ReNewport Project Manuscript

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Title

An Air Quality Dashboard for the Citizens of Newport, Kentucky

Authors

Nelum Hapuhinna, Tyler Massie, Daniel McGee Marin, Ethan Davis, Andy Long

Abstract

In this paper we describe a dashboard designed to effectively communicate a variety of air quality data and results based on statistical analysis of that data to citizens of Newport Kentucky (and the surrounding Cincinnati area). A wide range of publicly available data is used to generate geographically based maps, time series of real-time and historical data by location, and predictions of air quality (as well as air quality alerts).

The code for the dashboard is open-source, and easily transferred to other areas of the country. The models underlying some of the displays is local to Newport, however, and the Ohio River valley. Nonetheless, many features will transfer easily to offer useful information.

Introduction and History of the Project

ReNewport is a non-profit organization whose goal is to enhance the quality of life of the people of Newport, Kentucky. One important issue to everyone is air quality: ReNewport partnered with RISE (Research Innovations using Sensor Technology in Environmental Justice Communities -- RISE Communities program) to install a dozen PurpleAir monitors which collect various measures of air quality around downtown Newport.

Our mission was to analyze the data collected, and to present it to the citizens of Newport in a comprehensible fashion via a web-based dashboard. We became involved when the director of ReNewport reached out to Kristy Hopfensperger, Director of the Environmental Science Program and Professor of Biological Sciences at Northern Kentucky University for assistance. She in turn approached members of the Department of Mathematics and Statistics (Andy Long and Nelum Hapuhinna), who agreed to participate and formed a working group featuring three students (Tyler Massie and Daniel McGee Marin of Northern Kentucky University, and Ethan Davis of Highlands High School).

The students brought their considerable programming talents primarily to the design and mechanics of the dashboard itself, but were also involved in the development and implementation of some of the statistical techniques for generating maps based on the data collected.

One of the challenges is the variety and ephemeral nature of the data on which models are based: while we had historical data from the EPA, and some long running PurpleAir data, monitors from PurpleAir pop in and pop out, meaning that at any one time only a portion of the data is actively contributing. Furthermore, we had the good fortune to have a plethora of various air quality data from the summer of 2024, from a GroundWork Study that ran concurrently to our own. The challenge was, however, that this data did not persist past the summer. So the challenge was to build models that used a variety of air quality data, but from monitors that dropped in and out.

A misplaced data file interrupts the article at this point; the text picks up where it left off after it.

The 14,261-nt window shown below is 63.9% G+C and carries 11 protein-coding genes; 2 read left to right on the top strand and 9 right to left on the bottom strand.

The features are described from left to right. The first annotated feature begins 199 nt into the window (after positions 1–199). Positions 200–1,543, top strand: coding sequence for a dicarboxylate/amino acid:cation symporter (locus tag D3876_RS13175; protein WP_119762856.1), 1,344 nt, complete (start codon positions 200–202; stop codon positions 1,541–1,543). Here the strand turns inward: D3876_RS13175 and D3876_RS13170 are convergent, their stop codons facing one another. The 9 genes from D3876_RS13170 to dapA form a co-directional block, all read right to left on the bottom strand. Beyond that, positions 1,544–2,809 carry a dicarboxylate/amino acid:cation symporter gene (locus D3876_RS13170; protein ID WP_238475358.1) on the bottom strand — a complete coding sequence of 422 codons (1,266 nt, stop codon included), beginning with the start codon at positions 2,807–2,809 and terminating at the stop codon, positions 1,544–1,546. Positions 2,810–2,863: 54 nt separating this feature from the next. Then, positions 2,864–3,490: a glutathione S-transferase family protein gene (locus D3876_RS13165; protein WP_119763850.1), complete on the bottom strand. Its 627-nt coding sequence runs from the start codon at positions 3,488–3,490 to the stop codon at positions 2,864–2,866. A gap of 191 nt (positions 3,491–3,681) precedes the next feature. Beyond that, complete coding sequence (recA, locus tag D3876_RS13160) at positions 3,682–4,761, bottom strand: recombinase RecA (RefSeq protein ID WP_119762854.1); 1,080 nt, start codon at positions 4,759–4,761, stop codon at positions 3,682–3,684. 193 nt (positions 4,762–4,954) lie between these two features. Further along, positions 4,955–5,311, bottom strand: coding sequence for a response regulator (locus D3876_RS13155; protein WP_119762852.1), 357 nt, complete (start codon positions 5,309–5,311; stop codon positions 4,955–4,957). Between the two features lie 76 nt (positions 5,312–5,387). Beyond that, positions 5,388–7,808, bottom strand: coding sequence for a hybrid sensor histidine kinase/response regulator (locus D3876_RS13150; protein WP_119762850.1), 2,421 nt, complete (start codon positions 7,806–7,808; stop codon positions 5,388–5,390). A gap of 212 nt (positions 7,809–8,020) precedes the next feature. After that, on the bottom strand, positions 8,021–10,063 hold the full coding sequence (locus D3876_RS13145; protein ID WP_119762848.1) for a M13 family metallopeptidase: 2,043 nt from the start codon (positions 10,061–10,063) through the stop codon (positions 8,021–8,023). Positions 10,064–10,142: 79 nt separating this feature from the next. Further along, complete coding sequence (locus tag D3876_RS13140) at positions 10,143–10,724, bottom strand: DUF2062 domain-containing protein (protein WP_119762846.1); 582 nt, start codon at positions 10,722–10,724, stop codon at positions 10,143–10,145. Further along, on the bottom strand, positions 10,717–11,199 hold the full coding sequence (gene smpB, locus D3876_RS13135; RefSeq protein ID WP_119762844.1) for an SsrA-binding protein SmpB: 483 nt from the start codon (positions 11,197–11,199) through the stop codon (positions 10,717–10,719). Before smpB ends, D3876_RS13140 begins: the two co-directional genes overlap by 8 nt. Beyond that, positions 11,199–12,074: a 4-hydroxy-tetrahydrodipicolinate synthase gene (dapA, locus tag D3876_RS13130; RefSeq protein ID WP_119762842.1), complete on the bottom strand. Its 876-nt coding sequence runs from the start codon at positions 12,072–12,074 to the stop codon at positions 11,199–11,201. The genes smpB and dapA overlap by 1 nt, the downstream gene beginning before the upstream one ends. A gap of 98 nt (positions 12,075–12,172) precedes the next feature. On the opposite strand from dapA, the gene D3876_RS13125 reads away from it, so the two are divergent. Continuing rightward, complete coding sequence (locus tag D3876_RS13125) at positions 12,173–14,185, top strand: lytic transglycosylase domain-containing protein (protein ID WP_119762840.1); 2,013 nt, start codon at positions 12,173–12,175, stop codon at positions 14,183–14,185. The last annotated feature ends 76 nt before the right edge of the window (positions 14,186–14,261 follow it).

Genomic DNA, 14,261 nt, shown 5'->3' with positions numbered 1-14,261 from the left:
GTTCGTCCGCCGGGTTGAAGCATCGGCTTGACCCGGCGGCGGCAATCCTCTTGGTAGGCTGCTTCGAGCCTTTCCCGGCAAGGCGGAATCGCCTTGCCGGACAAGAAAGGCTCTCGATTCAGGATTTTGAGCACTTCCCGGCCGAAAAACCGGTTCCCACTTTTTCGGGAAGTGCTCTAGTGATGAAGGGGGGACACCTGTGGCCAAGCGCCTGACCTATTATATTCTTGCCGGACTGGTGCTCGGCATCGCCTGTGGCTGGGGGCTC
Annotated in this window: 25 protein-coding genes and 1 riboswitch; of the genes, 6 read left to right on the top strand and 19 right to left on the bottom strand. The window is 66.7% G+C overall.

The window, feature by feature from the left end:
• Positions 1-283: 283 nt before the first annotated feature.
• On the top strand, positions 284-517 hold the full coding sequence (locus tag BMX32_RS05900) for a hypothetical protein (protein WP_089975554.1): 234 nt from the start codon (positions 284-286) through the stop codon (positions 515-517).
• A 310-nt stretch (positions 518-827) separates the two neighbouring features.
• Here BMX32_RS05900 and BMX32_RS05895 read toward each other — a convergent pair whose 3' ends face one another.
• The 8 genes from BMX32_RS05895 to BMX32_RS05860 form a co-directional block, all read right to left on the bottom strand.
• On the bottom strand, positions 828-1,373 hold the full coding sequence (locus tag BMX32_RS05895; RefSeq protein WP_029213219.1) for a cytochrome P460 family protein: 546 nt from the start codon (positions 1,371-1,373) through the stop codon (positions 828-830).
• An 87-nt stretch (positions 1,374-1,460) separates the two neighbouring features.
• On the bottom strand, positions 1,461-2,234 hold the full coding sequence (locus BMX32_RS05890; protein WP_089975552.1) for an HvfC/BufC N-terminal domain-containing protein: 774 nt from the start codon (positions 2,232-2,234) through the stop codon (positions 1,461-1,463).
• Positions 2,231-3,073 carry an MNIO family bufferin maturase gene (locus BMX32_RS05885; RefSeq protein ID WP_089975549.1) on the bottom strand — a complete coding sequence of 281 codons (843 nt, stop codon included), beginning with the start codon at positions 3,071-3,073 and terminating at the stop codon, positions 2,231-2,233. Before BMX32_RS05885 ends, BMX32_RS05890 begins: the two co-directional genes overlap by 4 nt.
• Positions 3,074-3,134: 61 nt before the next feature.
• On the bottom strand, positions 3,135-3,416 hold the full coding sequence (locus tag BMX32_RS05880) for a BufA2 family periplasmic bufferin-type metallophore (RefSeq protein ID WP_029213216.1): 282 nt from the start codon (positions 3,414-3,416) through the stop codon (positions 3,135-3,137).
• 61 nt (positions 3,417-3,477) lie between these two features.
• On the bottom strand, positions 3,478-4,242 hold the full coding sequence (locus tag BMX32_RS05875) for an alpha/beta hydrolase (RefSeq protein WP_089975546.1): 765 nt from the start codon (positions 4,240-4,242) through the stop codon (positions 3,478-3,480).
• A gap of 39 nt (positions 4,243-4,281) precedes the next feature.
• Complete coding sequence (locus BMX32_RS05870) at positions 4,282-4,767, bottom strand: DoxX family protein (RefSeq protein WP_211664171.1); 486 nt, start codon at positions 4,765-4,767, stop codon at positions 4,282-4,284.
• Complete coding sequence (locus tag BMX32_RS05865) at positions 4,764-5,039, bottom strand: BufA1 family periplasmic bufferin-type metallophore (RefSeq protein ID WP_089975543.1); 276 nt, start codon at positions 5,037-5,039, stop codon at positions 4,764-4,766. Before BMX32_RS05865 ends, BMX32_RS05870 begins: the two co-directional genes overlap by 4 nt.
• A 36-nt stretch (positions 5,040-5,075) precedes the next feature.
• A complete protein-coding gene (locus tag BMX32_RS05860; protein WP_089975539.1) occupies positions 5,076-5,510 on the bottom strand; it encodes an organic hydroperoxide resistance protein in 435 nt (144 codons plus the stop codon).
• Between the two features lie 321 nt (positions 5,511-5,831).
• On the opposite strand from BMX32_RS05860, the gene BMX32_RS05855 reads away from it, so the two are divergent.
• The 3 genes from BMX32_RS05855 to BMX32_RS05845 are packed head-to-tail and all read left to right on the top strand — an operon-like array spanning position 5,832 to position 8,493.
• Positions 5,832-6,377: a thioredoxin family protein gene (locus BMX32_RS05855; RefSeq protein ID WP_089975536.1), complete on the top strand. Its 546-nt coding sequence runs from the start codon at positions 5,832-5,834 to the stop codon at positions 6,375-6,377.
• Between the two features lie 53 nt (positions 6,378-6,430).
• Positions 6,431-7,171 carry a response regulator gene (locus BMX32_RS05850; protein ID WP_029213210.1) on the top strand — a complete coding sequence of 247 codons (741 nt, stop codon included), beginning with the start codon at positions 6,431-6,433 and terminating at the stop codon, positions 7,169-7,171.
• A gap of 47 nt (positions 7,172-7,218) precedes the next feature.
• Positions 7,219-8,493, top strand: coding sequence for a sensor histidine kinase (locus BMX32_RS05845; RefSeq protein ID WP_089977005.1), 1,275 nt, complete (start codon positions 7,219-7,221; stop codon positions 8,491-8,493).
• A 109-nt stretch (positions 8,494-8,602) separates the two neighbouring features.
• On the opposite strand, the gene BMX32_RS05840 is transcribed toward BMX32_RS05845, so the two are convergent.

The Dashboard

Design Criteria

Minimum Viable Product (MVP)

PurpleAir provides its own dashboard, which served as a Minimum Viable Product (MVP); our objective over the eight weeks of our research project was to duplicate that dashboard (at least). However we were able to far exceed the basic dashboard that PurpleAir provided.

User Interface

Because this dashboard was to serve the citizens of Newport, Kentucky, our goal was to create a dashboard that would be intuitive, and simple enough that anyone could use it.

Competition

R, R Shiny, Leaflet

Grafana

"Themes"

Minimalist/Mobile

Expansive/SpaceShuttle

The Database

Data Wrangling

Data Types and Sources

Monitors dropping in and dropping out

Missing and Censored Data

Using transient data to help develop models

Making models adapted to flexible data

Modeling

What is "Air Quality"?

AI and Deep Learning

Traditional Statistical Techniques

Timeseries Analysis

Variogram analysis

Kriging, Cokriging,

Conclusions

Acknowledgements

Northern Kentucky University's Center for Integrative Science and Mathematics provided summer research funding (UR-STEM) for Hapuhinna, Long, and Massie; NKU's Department of Mathematics and Statistics provided funding for McGee Marin. We gratefully acknowledge their support.

We thank Kristy Hopfensperger of NKU for tirelessly organizing those groups working on the important issue of making air quality information accessible to citizens.

Appendices

References

Time Series Analysis in Meteorology and Climatology: An Introduction: Claude Duchon, Robert Hale; ISBN: 978-0-470-97199-4; December 2011; 262 pages.